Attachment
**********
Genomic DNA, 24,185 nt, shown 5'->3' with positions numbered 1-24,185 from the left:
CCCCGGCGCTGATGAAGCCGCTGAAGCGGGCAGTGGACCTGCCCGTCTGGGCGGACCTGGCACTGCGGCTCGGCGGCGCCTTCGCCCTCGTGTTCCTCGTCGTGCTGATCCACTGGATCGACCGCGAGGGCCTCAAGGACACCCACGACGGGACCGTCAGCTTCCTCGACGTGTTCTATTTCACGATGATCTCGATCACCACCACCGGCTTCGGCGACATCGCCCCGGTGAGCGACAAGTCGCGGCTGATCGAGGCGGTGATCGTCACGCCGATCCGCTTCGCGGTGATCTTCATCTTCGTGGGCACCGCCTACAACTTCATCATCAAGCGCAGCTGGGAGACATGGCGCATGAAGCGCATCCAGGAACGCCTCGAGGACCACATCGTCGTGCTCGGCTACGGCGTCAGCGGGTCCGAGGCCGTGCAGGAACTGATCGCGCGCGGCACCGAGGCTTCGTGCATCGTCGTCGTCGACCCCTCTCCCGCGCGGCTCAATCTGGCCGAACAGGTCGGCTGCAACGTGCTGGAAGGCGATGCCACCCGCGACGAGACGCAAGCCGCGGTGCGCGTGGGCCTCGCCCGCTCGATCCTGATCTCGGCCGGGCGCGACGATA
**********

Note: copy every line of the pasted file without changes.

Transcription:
Genomic DNA, 24,185 nt, shown 5'->3' with positions numbered 1-24,185 from the left:
CCCCGGCGCTGATGAAGCCGCTGAAGCGGGCAGTGGACCTGCCCGTCTGGGCGGACCTGGCACTGCGGCTCGGCGGCGCCTTCGCCCTCGTGTTCCTCGTCGTGCTGATCCACTGGATCGACCGCGAGGGCCTCAAGGACACCCACGACGGGACCGTCAGCTTCCTCGACGTGTTCTATTTCACGATGATCTCGATCACCACCACCGGCTTCGGCGACATCGCCCCGGTGAGCGACAAGTCGCGGCTGATCGAGGCGGTGATCGTCACGCCGATCCGCTTCGCGGTGATCTTCATCTTCGTGGGCACCGCCTACAACTTCATCATCAAGCGCAGCTGGGAGACATGGCGCATGAAGCGCATCCAGGAACGCCTCGAGGACCACATCGTCGTGCTCGGCTACGGCGTCAGCGGGTCCGAGGCCGTGCAGGAACTGATCGCGCGCGGCACCGAGGCTTCGTGCATCGTCGTCGTCGACCCCTCTCCCGCGCGGCTCAATCTGGCCGAACAGGTCGGCTGCAACGTGCTGGAAGGCGATGCCACCCGCGACGAGACGCAAGCCGCGGTGCGCGTGGGCCTCGCCCGCTCGATCCTGATCTCGGCCGGGCGCGACGATA